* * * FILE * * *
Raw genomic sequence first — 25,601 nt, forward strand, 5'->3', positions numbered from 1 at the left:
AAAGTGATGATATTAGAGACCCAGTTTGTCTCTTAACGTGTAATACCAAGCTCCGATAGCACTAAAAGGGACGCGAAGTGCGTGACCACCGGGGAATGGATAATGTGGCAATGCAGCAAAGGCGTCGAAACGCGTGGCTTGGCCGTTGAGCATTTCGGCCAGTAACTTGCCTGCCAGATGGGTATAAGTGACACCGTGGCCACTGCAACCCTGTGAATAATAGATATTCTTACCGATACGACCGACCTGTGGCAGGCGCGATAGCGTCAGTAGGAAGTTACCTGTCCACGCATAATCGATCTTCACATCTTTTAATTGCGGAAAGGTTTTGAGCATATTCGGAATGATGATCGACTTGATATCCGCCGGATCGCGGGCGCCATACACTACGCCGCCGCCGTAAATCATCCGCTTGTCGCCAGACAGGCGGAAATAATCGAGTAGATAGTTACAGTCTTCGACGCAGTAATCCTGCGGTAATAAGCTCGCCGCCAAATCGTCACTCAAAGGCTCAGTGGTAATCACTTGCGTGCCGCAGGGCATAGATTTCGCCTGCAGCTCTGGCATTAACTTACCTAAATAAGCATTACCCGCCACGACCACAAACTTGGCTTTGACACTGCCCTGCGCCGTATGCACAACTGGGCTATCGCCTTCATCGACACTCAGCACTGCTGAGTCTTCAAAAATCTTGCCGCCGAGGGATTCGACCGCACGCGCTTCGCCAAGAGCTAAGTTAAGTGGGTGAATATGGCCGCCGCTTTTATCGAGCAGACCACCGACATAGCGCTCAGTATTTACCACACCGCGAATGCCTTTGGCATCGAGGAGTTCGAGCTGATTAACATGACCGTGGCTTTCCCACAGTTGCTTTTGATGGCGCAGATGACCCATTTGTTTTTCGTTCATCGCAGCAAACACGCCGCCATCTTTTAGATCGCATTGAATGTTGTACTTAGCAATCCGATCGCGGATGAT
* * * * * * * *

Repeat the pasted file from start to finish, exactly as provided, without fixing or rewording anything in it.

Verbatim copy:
Raw genomic sequence first — 25,601 nt, forward strand, 5'->3', positions numbered from 1 at the left:
AAAGTGATGATATTAGAGACCCAGTTTGTCTCTTAACGTGTAATACCAAGCTCCGATAGCACTAAAAGGGACGCGAAGTGCGTGACCACCGGGGAATGGATAATGTGGCAATGCAGCAAAGGCGTCGAAACGCGTGGCTTGGCCGTTGAGCATTTCGGCCAGTAACTTGCCTGCCAGATGGGTATAAGTGACACCGTGGCCACTGCAACCCTGTGAATAATAGATATTCTTACCGATACGACCGACCTGTGGCAGGCGCGATAGCGTCAGTAGGAAGTTACCTGTCCACGCATAATCGATCTTCACATCTTTTAATTGCGGAAAGGTTTTGAGCATATTCGGAATGATGATCGACTTGATATCCGCCGGATCGCGGGCGCCATACACTACGCCGCCGCCGTAAATCATCCGCTTGTCGCCAGACAGGCGGAAATAATCGAGTAGATAGTTACAGTCTTCGACGCAGTAATCCTGCGGTAATAAGCTCGCCGCCAAATCGTCACTCAAAGGCTCAGTGGTAATCACTTGCGTGCCGCAGGGCATAGATTTCGCCTGCAGCTCTGGCATTAACTTACCTAAATAAGCATTACCCGCCACGACCACAAACTTGGCTTTGACACTGCCCTGCGCCGTATGCACAACTGGGCTATCGCCTTCATCGACACTCAGCACTGCTGAGTCTTCAAAAATCTTGCCGCCGAGGGATTCGACCGCACGCGCTTCGCCAAGAGCTAAGTTAAGTGGGTGAATATGGCCGCCGCTTTTATCGAGCAGACCACCGACATAGCGCTCAGTATTTACCACACCGCGAATGCCTTTGGCATCGAGGAGTTCGAGCTGATTAACATGACCGTGGCTTTCCCACAGTTGCTTTTGATGGCGCAGATGACCCATTTGTTTTTCGTTCATCGCAGCAAACACGCCGCCATCTTTTAGATCGCATTGAATGTTGTACTTAGCAATCCGATCGCGGATGAT